What’s in Your Pocket
I sighed as I looked over the Sunday School lesson for the week. Just another lesson on stewardship, I acknowledged. It seems such lessons come around more often than ever. My interest was pricked, however, as the teacher began the lesson. He laid out on a small table several items including a cell phone, a recent book on prayer, a checkbook, a Bible with several verses underlined, and a James Avery designed gold cross.
“Now think about this for a moment,” he said. “Which of these items tell you the most about my spiritual condition.” After a time of silence, he said, “Each of these items says something significant about me and my priorities. However, a good case can be made for the checkbook revealing the most about me and my priorities.”
The teacher went on to say, “If you could go through a family’s checks, you would read the story of their lives—what they value, how they live, what they save, and how they spend. In fact, one’s checkbook reveals more about a Christian’s priorities and the seriousness of their relationship with God than anything else.”
Could it be that one of the reasons Jesus talked so much about material things is that our attitude toward the concrete reflects deeply our attitude toward spiritual things? The New Testament is peppered with references to money and material things. Indeed, it was a major component of Jesus’ teaching. For example,
Someone in the crowd said to him, “Teacher, tell my brother to divide the inheritance with me.” Jesus replied, “Man, who appointed me a judge or an arbiter between you?” Then he said to them, “Watch out! Be on your guard against all kinds of greed; life does not consist in an abundance of possessions.” (Luke 12:13-14 NIV)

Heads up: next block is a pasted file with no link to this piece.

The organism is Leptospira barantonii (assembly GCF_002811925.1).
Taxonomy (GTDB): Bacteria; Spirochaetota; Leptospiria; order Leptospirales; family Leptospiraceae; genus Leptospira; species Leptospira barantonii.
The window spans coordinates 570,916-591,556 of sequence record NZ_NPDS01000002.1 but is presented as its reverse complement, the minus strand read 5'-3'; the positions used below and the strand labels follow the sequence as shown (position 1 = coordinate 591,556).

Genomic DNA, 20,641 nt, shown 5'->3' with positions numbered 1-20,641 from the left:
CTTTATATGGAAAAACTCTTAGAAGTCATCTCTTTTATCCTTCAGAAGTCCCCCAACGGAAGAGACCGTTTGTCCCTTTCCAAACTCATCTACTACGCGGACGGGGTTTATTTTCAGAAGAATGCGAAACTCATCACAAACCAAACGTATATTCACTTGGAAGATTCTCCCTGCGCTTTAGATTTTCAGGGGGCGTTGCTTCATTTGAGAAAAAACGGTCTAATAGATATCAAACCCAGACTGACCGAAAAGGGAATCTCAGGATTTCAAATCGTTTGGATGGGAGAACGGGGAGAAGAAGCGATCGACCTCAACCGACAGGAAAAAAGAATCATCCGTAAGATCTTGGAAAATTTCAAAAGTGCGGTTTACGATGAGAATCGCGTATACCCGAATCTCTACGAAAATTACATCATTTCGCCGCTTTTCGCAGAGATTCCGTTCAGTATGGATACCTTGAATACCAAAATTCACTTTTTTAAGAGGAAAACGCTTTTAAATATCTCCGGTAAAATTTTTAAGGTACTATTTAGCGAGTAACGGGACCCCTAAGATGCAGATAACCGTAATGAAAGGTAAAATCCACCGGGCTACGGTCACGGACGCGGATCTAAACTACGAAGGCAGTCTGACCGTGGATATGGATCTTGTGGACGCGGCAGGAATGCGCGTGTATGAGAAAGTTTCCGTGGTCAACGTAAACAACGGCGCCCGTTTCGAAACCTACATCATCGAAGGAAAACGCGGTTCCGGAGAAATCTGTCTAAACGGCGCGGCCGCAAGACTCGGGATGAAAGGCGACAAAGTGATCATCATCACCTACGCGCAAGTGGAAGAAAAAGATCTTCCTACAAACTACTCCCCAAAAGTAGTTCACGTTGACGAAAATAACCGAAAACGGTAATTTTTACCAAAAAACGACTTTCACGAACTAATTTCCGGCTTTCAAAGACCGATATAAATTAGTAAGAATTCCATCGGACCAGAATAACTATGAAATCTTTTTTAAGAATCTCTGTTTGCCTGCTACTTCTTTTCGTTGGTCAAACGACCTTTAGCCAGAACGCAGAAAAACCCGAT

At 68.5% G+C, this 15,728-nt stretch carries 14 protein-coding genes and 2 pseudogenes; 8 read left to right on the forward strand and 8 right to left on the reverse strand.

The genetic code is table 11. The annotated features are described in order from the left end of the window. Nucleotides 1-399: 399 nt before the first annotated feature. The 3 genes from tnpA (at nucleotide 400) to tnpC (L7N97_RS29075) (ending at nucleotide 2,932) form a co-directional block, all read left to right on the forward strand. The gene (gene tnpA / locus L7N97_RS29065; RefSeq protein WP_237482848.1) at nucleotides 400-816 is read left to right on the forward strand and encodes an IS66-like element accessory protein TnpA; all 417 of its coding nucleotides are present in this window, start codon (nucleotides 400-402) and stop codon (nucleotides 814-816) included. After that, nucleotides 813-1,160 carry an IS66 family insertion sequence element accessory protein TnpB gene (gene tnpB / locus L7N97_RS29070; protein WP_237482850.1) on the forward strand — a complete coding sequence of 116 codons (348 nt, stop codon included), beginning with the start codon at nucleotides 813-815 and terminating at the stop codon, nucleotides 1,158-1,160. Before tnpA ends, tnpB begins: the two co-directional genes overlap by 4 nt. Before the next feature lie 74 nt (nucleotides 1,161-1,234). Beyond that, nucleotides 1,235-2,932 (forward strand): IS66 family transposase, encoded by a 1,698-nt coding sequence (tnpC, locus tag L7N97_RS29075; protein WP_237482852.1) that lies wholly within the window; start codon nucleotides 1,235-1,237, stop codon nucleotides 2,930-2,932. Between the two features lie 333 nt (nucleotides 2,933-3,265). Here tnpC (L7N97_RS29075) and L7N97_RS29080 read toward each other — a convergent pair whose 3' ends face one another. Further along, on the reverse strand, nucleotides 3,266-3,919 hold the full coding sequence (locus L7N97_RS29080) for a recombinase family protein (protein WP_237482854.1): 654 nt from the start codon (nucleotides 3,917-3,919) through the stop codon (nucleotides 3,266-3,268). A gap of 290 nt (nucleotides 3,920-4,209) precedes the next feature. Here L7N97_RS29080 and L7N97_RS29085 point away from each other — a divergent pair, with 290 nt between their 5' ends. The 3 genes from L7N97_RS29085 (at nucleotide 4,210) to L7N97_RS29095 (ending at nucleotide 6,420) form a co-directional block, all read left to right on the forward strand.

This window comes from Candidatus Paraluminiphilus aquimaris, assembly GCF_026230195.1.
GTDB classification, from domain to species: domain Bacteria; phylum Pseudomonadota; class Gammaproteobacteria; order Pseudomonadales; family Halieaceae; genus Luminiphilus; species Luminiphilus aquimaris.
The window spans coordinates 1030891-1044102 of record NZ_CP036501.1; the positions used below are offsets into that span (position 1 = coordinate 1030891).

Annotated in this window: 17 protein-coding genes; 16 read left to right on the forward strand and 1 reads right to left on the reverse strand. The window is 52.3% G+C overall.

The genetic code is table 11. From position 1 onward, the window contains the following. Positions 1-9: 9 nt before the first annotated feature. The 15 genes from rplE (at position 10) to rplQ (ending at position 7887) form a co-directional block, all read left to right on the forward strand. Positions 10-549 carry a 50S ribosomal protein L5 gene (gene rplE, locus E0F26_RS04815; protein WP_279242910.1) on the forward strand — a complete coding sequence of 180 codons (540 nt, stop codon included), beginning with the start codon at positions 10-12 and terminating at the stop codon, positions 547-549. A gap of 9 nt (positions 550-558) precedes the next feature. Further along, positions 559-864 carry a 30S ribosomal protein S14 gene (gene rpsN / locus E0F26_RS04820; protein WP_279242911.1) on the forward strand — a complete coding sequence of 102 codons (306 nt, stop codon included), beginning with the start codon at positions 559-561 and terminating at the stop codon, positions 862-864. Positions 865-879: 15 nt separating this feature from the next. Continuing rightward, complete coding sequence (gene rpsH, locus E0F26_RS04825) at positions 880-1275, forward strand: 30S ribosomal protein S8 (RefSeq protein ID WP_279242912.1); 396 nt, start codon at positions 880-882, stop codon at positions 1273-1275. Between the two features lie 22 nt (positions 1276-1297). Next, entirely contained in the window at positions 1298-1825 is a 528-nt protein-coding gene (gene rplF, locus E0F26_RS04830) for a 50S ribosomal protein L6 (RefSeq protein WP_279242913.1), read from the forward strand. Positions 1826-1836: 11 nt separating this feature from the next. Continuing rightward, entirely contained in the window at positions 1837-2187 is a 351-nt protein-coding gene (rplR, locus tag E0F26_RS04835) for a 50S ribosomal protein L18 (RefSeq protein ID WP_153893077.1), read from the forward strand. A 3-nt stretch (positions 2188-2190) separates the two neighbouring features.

Paul adds his encouragement:
Remember this: Whoever sows sparingly will also reap sparingly, and whoever sows generously will also reap generously. Each of you should give what you have decided in your heart to give, not reluctantly or under compulsion, for God loves a cheerful giver. And God is able to bless you abundantly, so that in all things at all times, having all that you need, you will abound in every good work. (II Corinthians 9:6-8 NIV)
A long time ago I heard someone give a simple formula for financial happiness. The not too secret plan is “give 10%, save 10%, and spend the rest with joy and thanksgiving.”
What does your checking account say?
Written by Dr. Wayne Grant
Stewardship Team Leader